German Inflation Causes Bad Memories

BERLIN -- Julia Sonnenberg peruses the latest bestsellers at a bookstore in central Berlin but cannot bring herself to buy one.

"I am here to window-shop, not really to spend," the 40-year-old travel agent said as she exited the store in a mall one Saturday afternoon last month.

Claudia Mueller, 39, who works in a recruitment agency, is waiting for a friend who is having a manicure, but she didn't have one herself. "Gasoline is much more expensive, and I am being more careful with my money these days," she said.

Like many Germans, Sonnenberg and Mueller worry about rising prices and feel that their purchasing power is being eroded. A rise in the cost of energy and some foodstuffs has pushed up inflation, overshadowing other economic news like a fall in unemployment to 14-year lows and salary increases after years of wage restraint.

For some, the German fear of inflation is a legacy of the hyperinflation between the two world wars, when a wheelbarrow full of money was needed to pay for a loaf of bread. This, and a later bout of inflation that ended in 1948, left an impression on the country.

"The German psyche is still scarred by the folk memory of the two great inflations of the 20th century," said Harold James, a history professor at Princeton University.

"It's clearly not something [many] have experienced, it was their parents or grandparents that did -- but there is always a folk memory."

Inflation is far from rampant -- the national measure rose to 2.7 percent in September, a six-year high -- but sharp rises in the cost of everyday items such as butter and gasoline have made consumers nervous.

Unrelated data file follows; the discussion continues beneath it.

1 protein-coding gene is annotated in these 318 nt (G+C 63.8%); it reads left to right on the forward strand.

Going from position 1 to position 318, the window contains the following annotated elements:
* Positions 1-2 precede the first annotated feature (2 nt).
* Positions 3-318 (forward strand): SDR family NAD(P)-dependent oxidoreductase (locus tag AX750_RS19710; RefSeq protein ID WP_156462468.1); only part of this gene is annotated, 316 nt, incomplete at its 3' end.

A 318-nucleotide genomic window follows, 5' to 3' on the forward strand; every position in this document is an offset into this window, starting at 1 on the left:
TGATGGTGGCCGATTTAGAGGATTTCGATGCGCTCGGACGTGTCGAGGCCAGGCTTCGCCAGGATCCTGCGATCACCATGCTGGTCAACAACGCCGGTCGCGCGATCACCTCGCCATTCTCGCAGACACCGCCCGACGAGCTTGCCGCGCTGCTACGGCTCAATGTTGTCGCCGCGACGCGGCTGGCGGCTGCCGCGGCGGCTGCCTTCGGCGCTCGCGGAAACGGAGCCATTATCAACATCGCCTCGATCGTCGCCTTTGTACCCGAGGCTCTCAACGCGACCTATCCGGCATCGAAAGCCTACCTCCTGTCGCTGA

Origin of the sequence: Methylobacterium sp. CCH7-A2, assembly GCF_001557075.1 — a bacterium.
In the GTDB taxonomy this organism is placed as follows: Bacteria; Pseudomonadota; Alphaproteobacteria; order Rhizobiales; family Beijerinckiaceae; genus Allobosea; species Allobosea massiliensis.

Faced with the rising cost of goods, Germans are burnishing their reputation as a nation of bargain hunters as they try to hold down their overall household costs.

Last month, shoppers at the opening of a discount store in Berlin were so desperate for discount goods that fighting broke out, windows were smashed and a new escalator was broken.

A reluctance to spend remains -- despite unemployment falling in September for the 18th month running, a recent run of solid pay rises, and a robust economy that last year enjoyed its strongest growth in six years.

The vast majority of Germans feel that they are not gaining from the economic recovery, a survey conducted by pollsters Infratest dimap for ARD television earlier this month showed.

The angst over inflation is holding back a rise in consumer spending at a crucial time for Europe's largest economy. Economists are banking on domestic consumption to make up for a drop in exports caused by weaker growth abroad and a surging euro currency.

The cost of bread has increased in Germany after wheat prices more than doubled in most parts of the world due to poor harvests in key producer countries, leaving stocks at their lowest level in over 25 years.

In Germany, milk and butter prices have also climbed by around 50 percent. But beyond foodstuffs and gasoline, price rises are less pronounced than many shoppers think, economists say.

"This is a completely psychological problem," said Stefan Bielmeier at Deutsche Bank.